Horror & Dark Fantasy

Best American Science Fiction and Fantasy 2017

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Author Spotlights

Author Spotlight

Author Spotlight: Dale Bailey

We’re at our most vulnerable when we’re sleeping. Any hidden space—an open door into the hall, a closet door standing just ajar—can serve to terrify us. The bed is worse because you’re right over that hidden space, in the eye of the abyss.

Author Spotlight

Author Spotlight: Brooke Bolander

I generally find it more difficult to write flash pieces, because the amount of information you have to pack into such a small space is obviously going to be extremely limited. That said, I’m also terrible at writing anything over 7,000 or 8,000 words, which is why my novel-in-progress generally gets to around 10,000 words on any given draft and then dies twitching on the table. This has been going on for five years and counting. Regimes have risen and fallen. Children have been born and learned to walk, dress themselves, and throw horrific tantrums over gadgets that didn’t exist when I started working on the very first draft. Feral cat genealogies across the same timeline run into the tens of millions.

Author Spotlight

Author Spotlight: Alaya Dawn Johnson

The autopsy report was very tricky, since I needed something that conveyed the relevant information without taking too long to get there (not to mention a reasonable medical cause of death).

Author Spotlight

Author Spotlight: Megan Arkenberg

After reviewing your bibliography and biography all I can say is . . . Wow! Numerous publication credits in top markets, awards, and inclusion in “Best of” collections; attending grad school, writing both poetry and short fiction, and editing two online publications: Mirror Dance and Lacuna; a penchant for naming pocket-watches (Nemesis and Juggernaut); and a love of critical theory. […]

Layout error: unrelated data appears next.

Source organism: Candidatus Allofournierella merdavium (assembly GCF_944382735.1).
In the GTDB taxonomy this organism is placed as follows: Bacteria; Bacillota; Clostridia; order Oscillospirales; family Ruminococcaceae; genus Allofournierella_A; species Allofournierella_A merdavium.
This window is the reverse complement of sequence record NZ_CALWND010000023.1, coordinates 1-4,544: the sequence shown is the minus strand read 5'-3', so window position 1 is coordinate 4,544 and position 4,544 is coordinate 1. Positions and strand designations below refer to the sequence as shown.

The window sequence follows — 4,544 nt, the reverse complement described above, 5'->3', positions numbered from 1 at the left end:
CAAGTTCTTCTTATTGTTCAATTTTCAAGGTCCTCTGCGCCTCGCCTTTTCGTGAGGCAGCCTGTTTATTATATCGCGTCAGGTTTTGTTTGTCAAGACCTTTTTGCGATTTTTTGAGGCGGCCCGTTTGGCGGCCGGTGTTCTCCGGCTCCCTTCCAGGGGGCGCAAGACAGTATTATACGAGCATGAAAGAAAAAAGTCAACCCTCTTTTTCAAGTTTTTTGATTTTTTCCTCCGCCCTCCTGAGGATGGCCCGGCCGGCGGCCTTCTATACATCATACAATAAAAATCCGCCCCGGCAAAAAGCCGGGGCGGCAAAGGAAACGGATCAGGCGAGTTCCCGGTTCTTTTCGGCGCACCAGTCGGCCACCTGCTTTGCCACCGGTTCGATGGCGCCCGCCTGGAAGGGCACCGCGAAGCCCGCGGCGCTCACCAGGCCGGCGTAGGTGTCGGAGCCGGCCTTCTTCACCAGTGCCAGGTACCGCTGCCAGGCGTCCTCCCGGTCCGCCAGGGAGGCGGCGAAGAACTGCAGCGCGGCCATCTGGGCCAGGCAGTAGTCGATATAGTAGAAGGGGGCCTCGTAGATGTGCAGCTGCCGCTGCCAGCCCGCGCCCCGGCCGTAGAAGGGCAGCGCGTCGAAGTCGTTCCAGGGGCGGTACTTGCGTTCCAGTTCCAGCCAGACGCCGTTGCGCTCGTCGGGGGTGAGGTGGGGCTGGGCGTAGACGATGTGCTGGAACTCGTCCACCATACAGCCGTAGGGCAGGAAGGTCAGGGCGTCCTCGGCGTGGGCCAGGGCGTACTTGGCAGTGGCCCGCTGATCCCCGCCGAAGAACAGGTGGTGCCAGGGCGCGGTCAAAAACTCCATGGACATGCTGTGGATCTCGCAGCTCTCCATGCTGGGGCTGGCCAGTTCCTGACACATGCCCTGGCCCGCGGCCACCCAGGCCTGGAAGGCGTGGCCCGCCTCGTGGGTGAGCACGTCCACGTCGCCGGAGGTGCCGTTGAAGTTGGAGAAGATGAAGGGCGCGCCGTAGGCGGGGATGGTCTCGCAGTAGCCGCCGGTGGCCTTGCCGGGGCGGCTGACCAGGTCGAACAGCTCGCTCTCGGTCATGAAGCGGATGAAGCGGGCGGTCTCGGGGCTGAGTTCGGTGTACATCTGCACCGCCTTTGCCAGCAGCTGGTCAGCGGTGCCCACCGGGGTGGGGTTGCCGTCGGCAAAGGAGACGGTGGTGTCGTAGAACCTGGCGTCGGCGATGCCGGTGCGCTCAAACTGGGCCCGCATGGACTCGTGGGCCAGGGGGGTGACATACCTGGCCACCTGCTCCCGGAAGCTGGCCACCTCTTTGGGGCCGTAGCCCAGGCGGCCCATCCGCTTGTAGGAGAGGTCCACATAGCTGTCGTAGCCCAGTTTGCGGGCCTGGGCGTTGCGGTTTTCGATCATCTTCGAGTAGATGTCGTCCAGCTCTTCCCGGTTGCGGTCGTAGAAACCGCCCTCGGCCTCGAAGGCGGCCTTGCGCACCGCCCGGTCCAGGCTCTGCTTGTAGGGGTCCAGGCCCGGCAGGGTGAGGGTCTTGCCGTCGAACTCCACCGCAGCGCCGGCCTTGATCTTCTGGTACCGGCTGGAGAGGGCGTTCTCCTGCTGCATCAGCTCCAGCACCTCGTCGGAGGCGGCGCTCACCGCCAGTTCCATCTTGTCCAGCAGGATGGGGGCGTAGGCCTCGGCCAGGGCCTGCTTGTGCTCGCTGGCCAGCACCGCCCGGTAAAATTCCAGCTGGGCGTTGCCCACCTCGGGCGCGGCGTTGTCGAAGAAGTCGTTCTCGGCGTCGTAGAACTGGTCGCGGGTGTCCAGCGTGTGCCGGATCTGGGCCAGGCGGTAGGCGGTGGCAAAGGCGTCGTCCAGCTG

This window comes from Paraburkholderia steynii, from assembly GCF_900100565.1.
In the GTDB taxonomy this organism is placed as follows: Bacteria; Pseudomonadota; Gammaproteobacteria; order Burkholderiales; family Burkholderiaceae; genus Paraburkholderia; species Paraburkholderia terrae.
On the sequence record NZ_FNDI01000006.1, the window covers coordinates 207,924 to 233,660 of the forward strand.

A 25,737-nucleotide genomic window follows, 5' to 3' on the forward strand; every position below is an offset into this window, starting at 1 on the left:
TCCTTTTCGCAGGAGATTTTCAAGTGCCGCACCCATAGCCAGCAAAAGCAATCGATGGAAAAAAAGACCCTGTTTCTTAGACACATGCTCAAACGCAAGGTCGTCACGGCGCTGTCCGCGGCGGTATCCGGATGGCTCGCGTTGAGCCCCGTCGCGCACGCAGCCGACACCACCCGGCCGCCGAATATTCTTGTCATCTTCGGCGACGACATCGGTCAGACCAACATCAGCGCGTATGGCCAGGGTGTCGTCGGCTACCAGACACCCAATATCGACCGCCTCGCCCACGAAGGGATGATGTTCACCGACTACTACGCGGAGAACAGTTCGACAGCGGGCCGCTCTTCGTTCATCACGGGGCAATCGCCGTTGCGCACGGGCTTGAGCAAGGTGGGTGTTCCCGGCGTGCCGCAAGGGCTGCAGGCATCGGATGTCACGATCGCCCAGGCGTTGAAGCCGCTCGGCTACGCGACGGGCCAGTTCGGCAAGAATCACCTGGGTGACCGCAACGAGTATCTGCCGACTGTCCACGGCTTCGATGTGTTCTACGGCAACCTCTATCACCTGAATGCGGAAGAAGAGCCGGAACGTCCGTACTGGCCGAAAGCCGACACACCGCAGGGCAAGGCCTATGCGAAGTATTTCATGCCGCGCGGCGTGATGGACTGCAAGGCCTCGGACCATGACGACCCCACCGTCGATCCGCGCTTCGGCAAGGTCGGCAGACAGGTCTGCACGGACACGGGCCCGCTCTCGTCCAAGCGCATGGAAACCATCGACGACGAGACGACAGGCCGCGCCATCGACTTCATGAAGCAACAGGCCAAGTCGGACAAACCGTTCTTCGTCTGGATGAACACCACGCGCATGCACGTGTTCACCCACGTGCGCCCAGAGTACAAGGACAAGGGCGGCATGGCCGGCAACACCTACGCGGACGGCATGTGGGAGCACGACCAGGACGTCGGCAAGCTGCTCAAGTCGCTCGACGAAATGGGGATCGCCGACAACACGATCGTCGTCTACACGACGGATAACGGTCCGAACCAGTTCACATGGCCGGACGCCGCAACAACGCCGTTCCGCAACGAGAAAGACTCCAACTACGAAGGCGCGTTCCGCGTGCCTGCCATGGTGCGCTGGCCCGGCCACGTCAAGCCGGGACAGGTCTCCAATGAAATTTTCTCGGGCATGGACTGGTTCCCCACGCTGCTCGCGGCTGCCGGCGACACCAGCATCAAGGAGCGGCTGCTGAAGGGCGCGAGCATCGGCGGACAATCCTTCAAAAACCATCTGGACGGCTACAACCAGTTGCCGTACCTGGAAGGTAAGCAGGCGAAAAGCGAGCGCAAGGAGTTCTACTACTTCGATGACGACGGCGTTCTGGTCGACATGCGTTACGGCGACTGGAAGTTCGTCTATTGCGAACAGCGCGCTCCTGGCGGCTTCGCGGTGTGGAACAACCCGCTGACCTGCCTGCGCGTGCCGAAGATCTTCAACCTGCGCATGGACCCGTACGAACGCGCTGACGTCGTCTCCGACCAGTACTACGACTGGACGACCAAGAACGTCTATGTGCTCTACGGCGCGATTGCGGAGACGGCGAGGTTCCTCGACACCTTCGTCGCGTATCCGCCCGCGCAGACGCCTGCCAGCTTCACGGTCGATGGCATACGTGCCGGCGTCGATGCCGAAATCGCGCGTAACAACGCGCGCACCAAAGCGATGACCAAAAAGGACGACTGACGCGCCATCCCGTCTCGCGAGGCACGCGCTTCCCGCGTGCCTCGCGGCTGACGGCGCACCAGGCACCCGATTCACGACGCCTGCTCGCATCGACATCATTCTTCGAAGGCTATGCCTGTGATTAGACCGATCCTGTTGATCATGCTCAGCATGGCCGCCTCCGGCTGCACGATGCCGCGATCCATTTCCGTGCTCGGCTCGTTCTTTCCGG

Author Spotlight

Author Spotlight: Kaaron Warren

In “All You Can Do is Breathe,” the long men seem to be siphoning off what makes Stuart a survivor, or maybe his will to live. What do they want it for? The long man represents the way we react to a survivor. We treat survivors as heroes, and exalt them for a while. We […]

Author Spotlight

Author Spotlight: Norman Partridge

Can you tell me a little bit about how “10/31: Bloody Mary” came to be? I’ve always loved post-apocalyptic stories, and I had an idea for a world where (basically) the things that go bump in the night crossed over one Halloween and took over. For me the best way to give that premise a […]

Author Spotlight

Author Spotlight: Peter Straub

I had picked up a copy of Joseph Brodsky’s Less Than One: Selected Essays, and was reading his great piece on St. Petersburg, “A Guide to a Renamed City,” and realized with a kind of shock that I could write something similar (but more like a guidebook entry) about the city of my birth and childhood, Milwaukee. My feelings about Milwaukee are mixed and cloudy, and they veer back and forth between hostility and acceptance. I thought I could pack all kinds of feelings about the city into this story if I did not stick to the literal truth, to physical accuracy, but instead permitted myself to exaggerate and invent, and by those means perhaps to express another, deeper kind of truth.

Author Spotlight

Author Spotlight: C.S. McMullen

The genesis of “The Nest” came from a brief phase I went through, where I decided that I wanted to create a small ant farm using an old television set. I did months and months of research, and became more than slightly obsessed. But the more research I did, the more I realized that any ant farm I built would be pitifully small, and that the ants would probably die after a few weeks. I didn’t really want to take them from their nice home in the ground, put them into a TV set, and then watch them slowly die. As fun as that whole process sounded, it’s not really my idea of a good time.

Author Spotlight

Author Spotlight: Linda Nagata

I get on planes all the time, quite calmly, but the morbid thoughts are there. This is ironic, because my dad was a pilot, and as a teen I flew with him up and down the island chain in little two and four-seater prop planes. That never bothered me. I guess I trusted my dad. The problem with being on a passenger jet is that there is literally nothing you can do except hold on if something goes wrong. Of course it’s really not a good idea to think too much about this when you’re 30,000-feet up over the biggest ocean in the world, and hours away from any landmass.

Author Spotlight

Author Spotlight: Clive Barker

Considering the opening salvo that is The Books of Blood (1984-1985), it’s easy to see why one could easily assume that Clive Barker was here to redefine horror fiction.